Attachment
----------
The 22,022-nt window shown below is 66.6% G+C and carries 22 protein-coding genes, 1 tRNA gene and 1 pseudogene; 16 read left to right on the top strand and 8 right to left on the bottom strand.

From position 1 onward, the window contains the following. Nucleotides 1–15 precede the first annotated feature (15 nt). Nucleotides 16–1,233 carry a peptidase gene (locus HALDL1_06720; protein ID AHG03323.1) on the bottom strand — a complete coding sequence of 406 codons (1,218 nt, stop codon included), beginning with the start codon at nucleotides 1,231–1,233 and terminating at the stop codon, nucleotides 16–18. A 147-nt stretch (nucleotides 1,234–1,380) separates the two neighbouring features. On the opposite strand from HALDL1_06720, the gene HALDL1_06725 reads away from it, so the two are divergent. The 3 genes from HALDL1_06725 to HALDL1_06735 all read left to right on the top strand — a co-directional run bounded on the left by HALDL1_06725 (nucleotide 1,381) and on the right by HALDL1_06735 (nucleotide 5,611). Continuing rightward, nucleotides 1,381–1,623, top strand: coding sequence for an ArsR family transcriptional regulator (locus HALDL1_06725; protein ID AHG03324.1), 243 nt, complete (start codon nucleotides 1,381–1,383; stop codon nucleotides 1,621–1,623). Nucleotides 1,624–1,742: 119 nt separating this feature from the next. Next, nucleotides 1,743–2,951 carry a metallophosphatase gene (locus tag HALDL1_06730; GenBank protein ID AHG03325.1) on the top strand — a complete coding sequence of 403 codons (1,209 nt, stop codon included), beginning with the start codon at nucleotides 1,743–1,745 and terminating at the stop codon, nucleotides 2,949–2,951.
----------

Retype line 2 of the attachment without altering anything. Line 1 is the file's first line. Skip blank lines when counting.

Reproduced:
From position 1 onward, the window contains the following. Nucleotides 1–15 precede the first annotated feature (15 nt). Nucleotides 16–1,233 carry a peptidase gene (locus HALDL1_06720; protein ID AHG03323.1) on the bottom strand — a complete coding sequence of 406 codons (1,218 nt, stop codon included), beginning with the start codon at nucleotides 1,231–1,233 and terminating at the stop codon, nucleotides 16–18. A 147-nt stretch (nucleotides 1,234–1,380) separates the two neighbouring features. On the opposite strand from HALDL1_06720, the gene HALDL1_06725 reads away from it, so the two are divergent. The 3 genes from HALDL1_06725 to HALDL1_06735 all read left to right on the top strand — a co-directional run bounded on the left by HALDL1_06725 (nucleotide 1,381) and on the right by HALDL1_06735 (nucleotide 5,611). Continuing rightward, nucleotides 1,381–1,623, top strand: coding sequence for an ArsR family transcriptional regulator (locus HALDL1_06725; protein ID AHG03324.1), 243 nt, complete (start codon nucleotides 1,381–1,383; stop codon nucleotides 1,621–1,623). Nucleotides 1,624–1,742: 119 nt separating this feature from the next. Next, nucleotides 1,743–2,951 carry a metallophosphatase gene (locus tag HALDL1_06730; GenBank protein ID AHG03325.1) on the top strand — a complete coding sequence of 403 codons (1,209 nt, stop codon included), beginning with the start codon at nucleotides 1,743–1,745 and terminating at the stop codon, nucleotides 2,949–2,951.